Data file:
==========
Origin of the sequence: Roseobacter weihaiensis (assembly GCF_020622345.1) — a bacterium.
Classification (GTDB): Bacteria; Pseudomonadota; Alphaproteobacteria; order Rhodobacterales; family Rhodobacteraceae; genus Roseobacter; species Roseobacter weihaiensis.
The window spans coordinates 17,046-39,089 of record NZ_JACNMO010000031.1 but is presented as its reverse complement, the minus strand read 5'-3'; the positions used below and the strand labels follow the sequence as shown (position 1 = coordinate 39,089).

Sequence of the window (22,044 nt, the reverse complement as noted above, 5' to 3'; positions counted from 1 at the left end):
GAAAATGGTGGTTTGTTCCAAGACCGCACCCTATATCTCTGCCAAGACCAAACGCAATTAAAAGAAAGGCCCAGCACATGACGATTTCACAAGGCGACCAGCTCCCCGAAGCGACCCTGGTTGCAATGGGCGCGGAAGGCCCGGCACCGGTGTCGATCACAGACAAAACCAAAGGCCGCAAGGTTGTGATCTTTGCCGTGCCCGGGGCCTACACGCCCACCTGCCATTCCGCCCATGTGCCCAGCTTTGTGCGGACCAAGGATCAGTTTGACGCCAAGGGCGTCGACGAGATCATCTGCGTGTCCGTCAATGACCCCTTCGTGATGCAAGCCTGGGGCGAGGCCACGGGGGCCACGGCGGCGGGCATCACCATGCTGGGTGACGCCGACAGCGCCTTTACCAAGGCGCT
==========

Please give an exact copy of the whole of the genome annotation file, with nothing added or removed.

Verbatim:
Origin of the sequence: Roseobacter weihaiensis (assembly GCF_020622345.1) — a bacterium.
Classification (GTDB): Bacteria; Pseudomonadota; Alphaproteobacteria; order Rhodobacterales; family Rhodobacteraceae; genus Roseobacter; species Roseobacter weihaiensis.
The window spans coordinates 17,046-39,089 of record NZ_JACNMO010000031.1 but is presented as its reverse complement, the minus strand read 5'-3'; the positions used below and the strand labels follow the sequence as shown (position 1 = coordinate 39,089).

Sequence of the window (22,044 nt, the reverse complement as noted above, 5' to 3'; positions counted from 1 at the left end):
GAAAATGGTGGTTTGTTCCAAGACCGCACCCTATATCTCTGCCAAGACCAAACGCAATTAAAAGAAAGGCCCAGCACATGACGATTTCACAAGGCGACCAGCTCCCCGAAGCGACCCTGGTTGCAATGGGCGCGGAAGGCCCGGCACCGGTGTCGATCACAGACAAAACCAAAGGCCGCAAGGTTGTGATCTTTGCCGTGCCCGGGGCCTACACGCCCACCTGCCATTCCGCCCATGTGCCCAGCTTTGTGCGGACCAAGGATCAGTTTGACGCCAAGGGCGTCGACGAGATCATCTGCGTGTCCGTCAATGACCCCTTCGTGATGCAAGCCTGGGGCGAGGCCACGGGGGCCACGGCGGCGGGCATCACCATGCTGGGTGACGCCGACAGCGCCTTTACCAAGGCGCT